4 Flowering Trees

This has been a great year for our flowering trees. Although many of them were planted just last year, they were stellar bloomers this spring.

by Jessica Walliser
If you are looking for a flowering tree, Wolf Eyes dogwood, Japanese stewartia, white fringetree and Moonglow sweetbay magnolias are good to try. Photo by Jessica Walliser (HobbyFarms.com)
Photo by Jessica Walliser
The flowers on my Moonglow sweetbay magnolia tree smell like heaven.

This has been a great year for our flowering trees. Although many of them were planted just last year, they were stellar bloomers this spring. I think our warm winter and earlier-than-usual spring played a role in making them so outstanding this year. I am so pleased with the varietal choices we made and thought I might tell you what I like about each one of them, just in case you are looking for a few small flowering trees for your own landscape.

Wolf Eyes Dogwood (Cornus kousa ‘Wolf Eyes’)
This Asian dogwood is similar to our native dogwoods, but it flowers a tad later. The leaves of this variety are a gorgeous light green with a creamy white edge, and the flowers are also white. Eventually our little Wolf Eyes dogwood will reach about 20 feet tall so it won’t be likely to bump into the electrical wires strung above it. Wolf Eyes dogwoods are hardy from USDA zones 5 to 8 and require only partial sun.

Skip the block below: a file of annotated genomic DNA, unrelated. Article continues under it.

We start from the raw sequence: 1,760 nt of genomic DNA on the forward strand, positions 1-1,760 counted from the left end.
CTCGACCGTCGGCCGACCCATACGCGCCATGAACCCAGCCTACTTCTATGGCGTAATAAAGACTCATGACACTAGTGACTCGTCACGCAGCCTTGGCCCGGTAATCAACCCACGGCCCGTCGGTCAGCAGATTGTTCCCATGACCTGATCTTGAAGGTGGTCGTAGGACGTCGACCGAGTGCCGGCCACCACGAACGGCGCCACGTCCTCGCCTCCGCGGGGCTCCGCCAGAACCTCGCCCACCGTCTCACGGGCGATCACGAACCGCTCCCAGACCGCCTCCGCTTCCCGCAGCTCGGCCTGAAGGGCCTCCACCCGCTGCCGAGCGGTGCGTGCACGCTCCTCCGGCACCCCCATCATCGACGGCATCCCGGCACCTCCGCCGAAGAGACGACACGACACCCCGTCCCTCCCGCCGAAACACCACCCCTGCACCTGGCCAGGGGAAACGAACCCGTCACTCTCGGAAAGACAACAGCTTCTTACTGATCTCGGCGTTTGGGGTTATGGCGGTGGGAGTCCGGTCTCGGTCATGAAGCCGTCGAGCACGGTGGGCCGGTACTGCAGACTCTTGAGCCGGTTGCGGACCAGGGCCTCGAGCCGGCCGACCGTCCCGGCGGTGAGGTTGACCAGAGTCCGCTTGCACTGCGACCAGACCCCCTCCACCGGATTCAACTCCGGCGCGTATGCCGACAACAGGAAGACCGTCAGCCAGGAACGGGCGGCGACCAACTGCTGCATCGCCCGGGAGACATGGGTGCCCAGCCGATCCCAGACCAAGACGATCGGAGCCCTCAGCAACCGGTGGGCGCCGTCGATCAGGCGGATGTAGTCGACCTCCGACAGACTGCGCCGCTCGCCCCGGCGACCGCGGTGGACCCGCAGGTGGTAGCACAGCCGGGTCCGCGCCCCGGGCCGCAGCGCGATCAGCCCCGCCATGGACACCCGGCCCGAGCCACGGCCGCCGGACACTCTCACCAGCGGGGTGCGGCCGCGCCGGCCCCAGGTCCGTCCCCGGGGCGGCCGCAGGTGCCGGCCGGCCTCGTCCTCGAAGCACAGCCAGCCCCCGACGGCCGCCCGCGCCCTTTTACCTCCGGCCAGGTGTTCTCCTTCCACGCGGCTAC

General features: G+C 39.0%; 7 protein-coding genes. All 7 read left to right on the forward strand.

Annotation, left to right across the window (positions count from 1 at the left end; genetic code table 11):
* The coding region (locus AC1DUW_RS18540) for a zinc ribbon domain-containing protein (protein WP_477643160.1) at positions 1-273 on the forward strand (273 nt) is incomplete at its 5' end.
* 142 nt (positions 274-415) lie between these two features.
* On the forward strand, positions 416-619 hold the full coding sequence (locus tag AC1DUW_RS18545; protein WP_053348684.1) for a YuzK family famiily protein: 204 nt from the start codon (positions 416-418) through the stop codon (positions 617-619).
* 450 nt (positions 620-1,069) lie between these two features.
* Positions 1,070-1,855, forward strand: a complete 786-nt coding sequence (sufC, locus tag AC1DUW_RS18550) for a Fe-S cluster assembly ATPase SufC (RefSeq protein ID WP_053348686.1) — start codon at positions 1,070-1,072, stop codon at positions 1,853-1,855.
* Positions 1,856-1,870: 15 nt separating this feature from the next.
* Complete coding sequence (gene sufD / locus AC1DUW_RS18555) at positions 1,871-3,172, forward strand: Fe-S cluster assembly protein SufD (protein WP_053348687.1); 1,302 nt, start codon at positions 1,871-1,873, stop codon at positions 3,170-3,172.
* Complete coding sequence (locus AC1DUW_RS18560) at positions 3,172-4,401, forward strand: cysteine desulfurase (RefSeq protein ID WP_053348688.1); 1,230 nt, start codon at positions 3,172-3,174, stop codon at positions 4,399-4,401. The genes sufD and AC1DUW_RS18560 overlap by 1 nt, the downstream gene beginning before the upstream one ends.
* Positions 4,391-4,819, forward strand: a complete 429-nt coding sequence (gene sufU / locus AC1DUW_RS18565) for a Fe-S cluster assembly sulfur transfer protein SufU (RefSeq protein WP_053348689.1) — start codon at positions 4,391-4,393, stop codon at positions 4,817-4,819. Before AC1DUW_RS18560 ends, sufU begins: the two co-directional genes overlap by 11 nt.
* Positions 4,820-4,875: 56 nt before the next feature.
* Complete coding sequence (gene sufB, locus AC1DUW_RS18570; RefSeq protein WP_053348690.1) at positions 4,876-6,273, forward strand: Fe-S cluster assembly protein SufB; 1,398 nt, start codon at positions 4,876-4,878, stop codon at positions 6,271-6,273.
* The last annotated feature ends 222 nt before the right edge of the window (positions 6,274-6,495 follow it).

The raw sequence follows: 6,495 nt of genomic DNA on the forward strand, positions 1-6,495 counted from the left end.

Japanese Stewartia (Stewartia pseudocamellia)
Another native of Asia, our stewartia has beautiful mottled bark, flower buds that resemble green velvety pearls, lovely camellia-like white flowers, and an amazing red-orange fall color. Japanese Stewartia has always been one of my most favorite trees, and I’m so excited to now have one of my own. Eventually it will top out at 30 to 40 feet, but it’s a slow grower so it will be many, many years until we see it reach it’s potential. Japanese Stewartia grows best in full to partial sun, and it’s hardy from USDA zones 5 to 8.

White Fringetree (Chionanthus virginicus)
Although the Chinese variety of this tree is more common in our local nursery trade, we opted to grow the native one instead in our backyard. We chose this particular tree because it is single trunked, but it’s common to see fringetrees that are multi-stemmed, too. The white, fringe-like flowers it bears cover the tree like snow, and female specimens are followed by purple or blue berries. White fringetrees grow in hardiness zones 3 to 9 and eventually grow to 20 feet tall. We sited our white fringetree where it receives sun from dawn until about 3 p.m.

Moonglow Sweetbay Magnolia (Magnolia virginiana ‘Moonglow’)
If ever there were a tree that smelled like heaven, this would be it in my book. An American native, sweetbay magnolia has always held a special place in my heart for it’s beauty and versatility, but this particular variety is super special because of its incredible fragrance. Sweetbays tolerate very wet and dry soils and are pretty tough customers. Most sweetbay magnolia trees are multi-stemmed and produce flowers heavily in early spring and then sporadically through the summer. The leaves are green on top and whitish underneath, and they remain semi-evergreen in our zone 6 garden. Our moonglow sweetbay magnolia tree will eventually reach 30 feet tall and is a fairly quick grower that’s hardy from USDA zones 5 to 10.

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